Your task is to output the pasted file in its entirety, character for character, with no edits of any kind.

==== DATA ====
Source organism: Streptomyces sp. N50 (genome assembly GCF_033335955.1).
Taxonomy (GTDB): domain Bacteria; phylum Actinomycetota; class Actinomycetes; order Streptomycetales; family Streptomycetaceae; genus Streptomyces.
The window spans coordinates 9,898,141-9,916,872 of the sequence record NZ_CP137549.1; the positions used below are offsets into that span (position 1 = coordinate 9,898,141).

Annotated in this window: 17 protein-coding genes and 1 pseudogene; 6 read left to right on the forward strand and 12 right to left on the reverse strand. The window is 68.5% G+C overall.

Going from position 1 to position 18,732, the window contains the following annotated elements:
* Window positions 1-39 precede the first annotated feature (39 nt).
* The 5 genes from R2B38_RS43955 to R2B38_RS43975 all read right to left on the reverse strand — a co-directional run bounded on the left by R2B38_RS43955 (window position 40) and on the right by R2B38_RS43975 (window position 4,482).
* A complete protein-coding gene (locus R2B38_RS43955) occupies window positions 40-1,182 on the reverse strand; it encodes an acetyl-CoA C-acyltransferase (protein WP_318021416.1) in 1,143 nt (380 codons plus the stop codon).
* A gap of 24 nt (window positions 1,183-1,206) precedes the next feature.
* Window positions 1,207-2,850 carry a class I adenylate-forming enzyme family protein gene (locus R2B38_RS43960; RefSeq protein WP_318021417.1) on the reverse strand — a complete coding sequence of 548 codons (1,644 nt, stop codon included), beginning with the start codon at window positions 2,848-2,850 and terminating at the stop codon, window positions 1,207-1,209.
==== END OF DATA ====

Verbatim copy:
Source organism: Streptomyces sp. N50 (genome assembly GCF_033335955.1).
Taxonomy (GTDB): domain Bacteria; phylum Actinomycetota; class Actinomycetes; order Streptomycetales; family Streptomycetaceae; genus Streptomyces.
The window spans coordinates 9,898,141-9,916,872 of the sequence record NZ_CP137549.1; the positions used below are offsets into that span (position 1 = coordinate 9,898,141).

Annotated in this window: 17 protein-coding genes and 1 pseudogene; 6 read left to right on the forward strand and 12 right to left on the reverse strand. The window is 68.5% G+C overall.

Going from position 1 to position 18,732, the window contains the following annotated elements:
* Window positions 1-39 precede the first annotated feature (39 nt).
* The 5 genes from R2B38_RS43955 to R2B38_RS43975 all read right to left on the reverse strand — a co-directional run bounded on the left by R2B38_RS43955 (window position 40) and on the right by R2B38_RS43975 (window position 4,482).
* A complete protein-coding gene (locus R2B38_RS43955) occupies window positions 40-1,182 on the reverse strand; it encodes an acetyl-CoA C-acyltransferase (protein WP_318021416.1) in 1,143 nt (380 codons plus the stop codon).
* A gap of 24 nt (window positions 1,183-1,206) precedes the next feature.
* Window positions 1,207-2,850 carry a class I adenylate-forming enzyme family protein gene (locus R2B38_RS43960; RefSeq protein WP_318021417.1) on the reverse strand — a complete coding sequence of 548 codons (1,644 nt, stop codon included), beginning with the start codon at window positions 2,848-2,850 and terminating at the stop codon, window positions 1,207-1,209.